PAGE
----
Hind Hassan, the UNAIDS Representative to Rwanda, has said the nation should consider manufacturing ARVs since they are a lifelong treatment for patients, yet there is no guarantee that foreign partners will continue providing them to the country “forever”,
Rwanda depends on external resources to treat more than 220,000 people living with HIV in the country. The medication is manufactured in foreign countries and provided to Rwanda via an arrangement that is mainly financed through the Global Fund or the US President’s Emergency Plan for AIDS Relief (PEPFAR).
“This is a lifelong treatment and we don’t expect that external resources will continue forever. So, the government needs to see how it can take over that component because it is a government responsibility to ensure that there is no disruption to this treatment,” Hassan said.
“The government needs to try to see how to mobilise local resources. One of the ways of doing so is by having local manufacturing of ARVs. This has two benefits, one is that the ARVs will be provided at less cost because they are produced locally. Secondly, the local private sector will be expanding in terms of manufacturing and will pump more money and resources into the economy,” she added.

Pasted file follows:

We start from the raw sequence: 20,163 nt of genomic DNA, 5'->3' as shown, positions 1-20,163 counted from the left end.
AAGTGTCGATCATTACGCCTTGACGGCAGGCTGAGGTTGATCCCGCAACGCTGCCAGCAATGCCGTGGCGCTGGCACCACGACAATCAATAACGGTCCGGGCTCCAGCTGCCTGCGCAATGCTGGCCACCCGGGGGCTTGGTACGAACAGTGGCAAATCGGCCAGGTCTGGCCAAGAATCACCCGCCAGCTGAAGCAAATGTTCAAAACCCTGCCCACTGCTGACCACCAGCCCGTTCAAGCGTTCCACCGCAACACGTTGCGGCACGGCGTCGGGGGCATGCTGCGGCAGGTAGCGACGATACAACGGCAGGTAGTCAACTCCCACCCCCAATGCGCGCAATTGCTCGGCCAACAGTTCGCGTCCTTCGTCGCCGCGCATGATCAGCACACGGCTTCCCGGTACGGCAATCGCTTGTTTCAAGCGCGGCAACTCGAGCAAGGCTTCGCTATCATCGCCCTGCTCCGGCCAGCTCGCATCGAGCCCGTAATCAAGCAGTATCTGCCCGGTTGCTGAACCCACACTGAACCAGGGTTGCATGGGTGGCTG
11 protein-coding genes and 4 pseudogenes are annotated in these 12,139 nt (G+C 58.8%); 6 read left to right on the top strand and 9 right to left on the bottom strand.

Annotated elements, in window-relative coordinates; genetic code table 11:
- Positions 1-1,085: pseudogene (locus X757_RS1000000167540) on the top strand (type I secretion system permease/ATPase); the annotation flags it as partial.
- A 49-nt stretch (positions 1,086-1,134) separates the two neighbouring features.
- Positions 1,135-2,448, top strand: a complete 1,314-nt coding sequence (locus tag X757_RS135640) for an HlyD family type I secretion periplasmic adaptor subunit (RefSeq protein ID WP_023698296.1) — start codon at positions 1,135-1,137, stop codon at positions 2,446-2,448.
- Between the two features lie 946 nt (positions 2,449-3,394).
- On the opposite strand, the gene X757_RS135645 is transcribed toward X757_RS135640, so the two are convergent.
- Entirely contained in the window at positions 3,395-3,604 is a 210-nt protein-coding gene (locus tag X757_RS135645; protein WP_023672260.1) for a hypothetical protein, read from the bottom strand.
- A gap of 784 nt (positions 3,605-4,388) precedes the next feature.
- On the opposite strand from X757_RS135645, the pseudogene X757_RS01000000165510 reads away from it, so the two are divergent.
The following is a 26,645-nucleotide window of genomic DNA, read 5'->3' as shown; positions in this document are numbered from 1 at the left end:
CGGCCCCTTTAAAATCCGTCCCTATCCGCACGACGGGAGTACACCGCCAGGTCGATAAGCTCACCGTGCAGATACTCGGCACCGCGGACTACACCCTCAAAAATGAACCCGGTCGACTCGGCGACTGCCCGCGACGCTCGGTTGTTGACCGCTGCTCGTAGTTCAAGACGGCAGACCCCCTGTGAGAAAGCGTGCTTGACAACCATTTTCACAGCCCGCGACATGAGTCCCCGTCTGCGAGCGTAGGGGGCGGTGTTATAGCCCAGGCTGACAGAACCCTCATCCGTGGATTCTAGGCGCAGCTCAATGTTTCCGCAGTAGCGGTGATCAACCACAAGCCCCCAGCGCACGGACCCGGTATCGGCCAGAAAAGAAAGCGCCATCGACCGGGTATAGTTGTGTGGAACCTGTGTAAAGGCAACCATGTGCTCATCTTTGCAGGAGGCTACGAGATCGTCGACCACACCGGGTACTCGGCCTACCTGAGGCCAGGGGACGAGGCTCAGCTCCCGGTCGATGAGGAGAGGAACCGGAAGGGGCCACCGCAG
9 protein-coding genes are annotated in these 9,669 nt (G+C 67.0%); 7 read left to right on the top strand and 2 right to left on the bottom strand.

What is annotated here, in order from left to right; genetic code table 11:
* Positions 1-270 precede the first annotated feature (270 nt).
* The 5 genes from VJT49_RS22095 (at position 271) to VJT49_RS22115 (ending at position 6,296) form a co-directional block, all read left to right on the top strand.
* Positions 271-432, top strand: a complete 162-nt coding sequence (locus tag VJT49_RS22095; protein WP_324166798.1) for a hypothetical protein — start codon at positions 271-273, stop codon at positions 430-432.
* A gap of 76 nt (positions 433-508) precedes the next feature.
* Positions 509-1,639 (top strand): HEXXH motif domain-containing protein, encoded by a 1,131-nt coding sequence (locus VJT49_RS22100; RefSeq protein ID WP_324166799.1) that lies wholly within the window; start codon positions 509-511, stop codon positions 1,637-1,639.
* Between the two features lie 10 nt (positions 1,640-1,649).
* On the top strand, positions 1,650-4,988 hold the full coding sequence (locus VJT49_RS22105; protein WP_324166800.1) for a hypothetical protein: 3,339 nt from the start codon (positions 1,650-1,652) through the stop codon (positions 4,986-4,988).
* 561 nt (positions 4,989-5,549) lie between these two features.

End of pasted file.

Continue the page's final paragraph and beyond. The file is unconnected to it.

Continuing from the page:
According to the Rwanda Population-Based HIV Impact Assessment (RPHIA), a national household-based survey conducted between October 2018 and March, the prevalence of HIV among adults in Rwanda was 3.0 per cent.
A report released by UNAIDS mid 2023 recognised Rwanda among countries that have effectively managed the HIV/AIDS epidemic, having made significant milestones in terms of treatment, testing, and raising awareness.
Along with Botswana, Eswatini, and Tanzania, Rwanda successfully met the “95-95-95” target set by UNAIDS.
The target entails ensuring that 95 per cent of individuals living with HIV in a country are aware of their status, 95 per cent of those aware of their HIV-positive status are receiving antiretroviral treatment, and 95 per cent of people on treatment have achieved viral suppression.
Speaking to The New Times, Muhammed Semakula, the Head of the Department of Planning, Monitoring and Evaluation, and Health Financing at the Ministry of Health (MoH), said the current policy of the government is promoting pharmaceutical companies and a lot has been done in terms of preparing the stage, enabling the investors to come to Rwanda.
“We have seen BioNTech come in for vaccine production. We are also seeing a lot of interest from investors to start manufacturing medicine. Some of them want to go into medical equipment (manufacturing),” he said.
Donald Kaberuka, a Rwandan economist and former president of the African Development Bank, urged Africa to make efforts to manufacture medicine and medical equipment, but noted that he is not unaware of the complex nature of the problem, for example in terms of the investments needed, both local and foreign.
“I am not unaware of the complications around the regulatory systems, safety and the realities of the markets,” he said.
“All I am saying is, we have little choice. On this, there is a conversation to be heard across the spectrum of governments, business, philanthropies and international organisations like the Global Fund, GAVI, and others. It is an important conversation, as we have started here in Rwanda in terms of vaccine manufacturing,” he added.